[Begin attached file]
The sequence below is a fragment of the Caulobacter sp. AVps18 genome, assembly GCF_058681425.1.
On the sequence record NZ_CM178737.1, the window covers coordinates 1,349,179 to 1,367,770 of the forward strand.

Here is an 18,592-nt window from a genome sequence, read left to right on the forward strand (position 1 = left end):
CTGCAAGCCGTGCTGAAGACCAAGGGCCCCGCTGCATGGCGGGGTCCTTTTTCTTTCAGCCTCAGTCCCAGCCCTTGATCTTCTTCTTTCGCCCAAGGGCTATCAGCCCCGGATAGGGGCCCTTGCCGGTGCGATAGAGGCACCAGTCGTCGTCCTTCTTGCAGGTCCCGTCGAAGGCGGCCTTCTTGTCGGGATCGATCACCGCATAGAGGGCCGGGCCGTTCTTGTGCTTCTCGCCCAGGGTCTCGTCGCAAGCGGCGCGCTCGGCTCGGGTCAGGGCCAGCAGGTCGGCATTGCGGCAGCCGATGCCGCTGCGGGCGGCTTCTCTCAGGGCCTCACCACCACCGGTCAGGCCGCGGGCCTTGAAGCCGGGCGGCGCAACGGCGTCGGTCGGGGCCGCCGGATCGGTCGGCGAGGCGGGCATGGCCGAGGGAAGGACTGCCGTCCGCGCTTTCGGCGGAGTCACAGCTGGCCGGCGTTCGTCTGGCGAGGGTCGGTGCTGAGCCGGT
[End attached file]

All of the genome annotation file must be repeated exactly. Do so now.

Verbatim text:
The sequence below is a fragment of the Caulobacter sp. AVps18 genome, assembly GCF_058681425.1.
On the sequence record NZ_CM178737.1, the window covers coordinates 1,349,179 to 1,367,770 of the forward strand.

Here is an 18,592-nt window from a genome sequence, read left to right on the forward strand (position 1 = left end):
CTGCAAGCCGTGCTGAAGACCAAGGGCCCCGCTGCATGGCGGGGTCCTTTTTCTTTCAGCCTCAGTCCCAGCCCTTGATCTTCTTCTTTCGCCCAAGGGCTATCAGCCCCGGATAGGGGCCCTTGCCGGTGCGATAGAGGCACCAGTCGTCGTCCTTCTTGCAGGTCCCGTCGAAGGCGGCCTTCTTGTCGGGATCGATCACCGCATAGAGGGCCGGGCCGTTCTTGTGCTTCTCGCCCAGGGTCTCGTCGCAAGCGGCGCGCTCGGCTCGGGTCAGGGCCAGCAGGTCGGCATTGCGGCAGCCGATGCCGCTGCGGGCGGCTTCTCTCAGGGCCTCACCACCACCGGTCAGGCCGCGGGCCTTGAAGCCGGGCGGCGCAACGGCGTCGGTCGGGGCCGCCGGATCGGTCGGCGAGGCGGGCATGGCCGAGGGAAGGACTGCCGTCCGCGCTTTCGGCGGAGTCACAGCTGGCCGGCGTTCGTCTGGCGAGGGTCGGTGCTGAGCCGGT